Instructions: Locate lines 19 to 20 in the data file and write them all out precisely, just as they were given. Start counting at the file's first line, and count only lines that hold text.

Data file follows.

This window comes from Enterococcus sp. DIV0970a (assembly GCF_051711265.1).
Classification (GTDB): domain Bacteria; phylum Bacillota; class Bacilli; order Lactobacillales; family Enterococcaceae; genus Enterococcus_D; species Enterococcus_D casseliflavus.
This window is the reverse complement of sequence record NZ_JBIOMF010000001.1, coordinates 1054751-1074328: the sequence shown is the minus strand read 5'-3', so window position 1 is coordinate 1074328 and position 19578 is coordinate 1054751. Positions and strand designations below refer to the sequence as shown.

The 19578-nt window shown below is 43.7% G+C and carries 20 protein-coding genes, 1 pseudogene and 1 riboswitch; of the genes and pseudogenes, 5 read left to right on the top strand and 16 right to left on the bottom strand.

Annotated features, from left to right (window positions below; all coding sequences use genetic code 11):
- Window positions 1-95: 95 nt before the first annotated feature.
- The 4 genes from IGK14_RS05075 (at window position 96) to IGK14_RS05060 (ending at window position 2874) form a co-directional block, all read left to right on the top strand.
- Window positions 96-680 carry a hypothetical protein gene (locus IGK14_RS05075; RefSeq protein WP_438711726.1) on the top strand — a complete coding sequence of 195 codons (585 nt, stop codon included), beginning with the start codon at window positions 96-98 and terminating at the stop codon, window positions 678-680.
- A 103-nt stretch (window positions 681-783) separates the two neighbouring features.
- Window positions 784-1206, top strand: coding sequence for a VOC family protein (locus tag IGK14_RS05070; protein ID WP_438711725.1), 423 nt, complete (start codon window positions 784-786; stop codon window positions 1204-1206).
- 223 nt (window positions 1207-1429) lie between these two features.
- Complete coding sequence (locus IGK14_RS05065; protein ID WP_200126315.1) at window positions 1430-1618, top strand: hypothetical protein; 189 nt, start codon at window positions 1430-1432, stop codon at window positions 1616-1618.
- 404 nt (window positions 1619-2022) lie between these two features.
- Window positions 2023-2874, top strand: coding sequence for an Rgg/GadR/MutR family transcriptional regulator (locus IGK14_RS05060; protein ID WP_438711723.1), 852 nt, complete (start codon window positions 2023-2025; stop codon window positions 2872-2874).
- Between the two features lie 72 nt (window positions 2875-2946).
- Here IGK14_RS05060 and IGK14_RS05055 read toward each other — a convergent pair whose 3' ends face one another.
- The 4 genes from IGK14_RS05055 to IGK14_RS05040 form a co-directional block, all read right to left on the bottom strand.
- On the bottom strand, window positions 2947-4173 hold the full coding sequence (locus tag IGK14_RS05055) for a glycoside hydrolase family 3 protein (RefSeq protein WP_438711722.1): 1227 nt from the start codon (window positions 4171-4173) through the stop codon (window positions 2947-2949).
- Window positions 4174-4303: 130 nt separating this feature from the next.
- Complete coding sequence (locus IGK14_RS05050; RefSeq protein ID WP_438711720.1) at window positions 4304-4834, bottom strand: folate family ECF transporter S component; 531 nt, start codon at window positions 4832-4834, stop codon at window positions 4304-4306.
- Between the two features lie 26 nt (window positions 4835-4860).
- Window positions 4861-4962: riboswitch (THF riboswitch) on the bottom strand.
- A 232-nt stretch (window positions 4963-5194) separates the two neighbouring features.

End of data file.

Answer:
- Window positions 4174-4303: 130 nt separating this feature from the next.
- Complete coding sequence (locus IGK14_RS05050; RefSeq protein ID WP_438711720.1) at window positions 4304-4834, bottom strand: folate family ECF transporter S component; 531 nt, start codon at window positions 4832-4834, stop codon at window positions 4304-4306.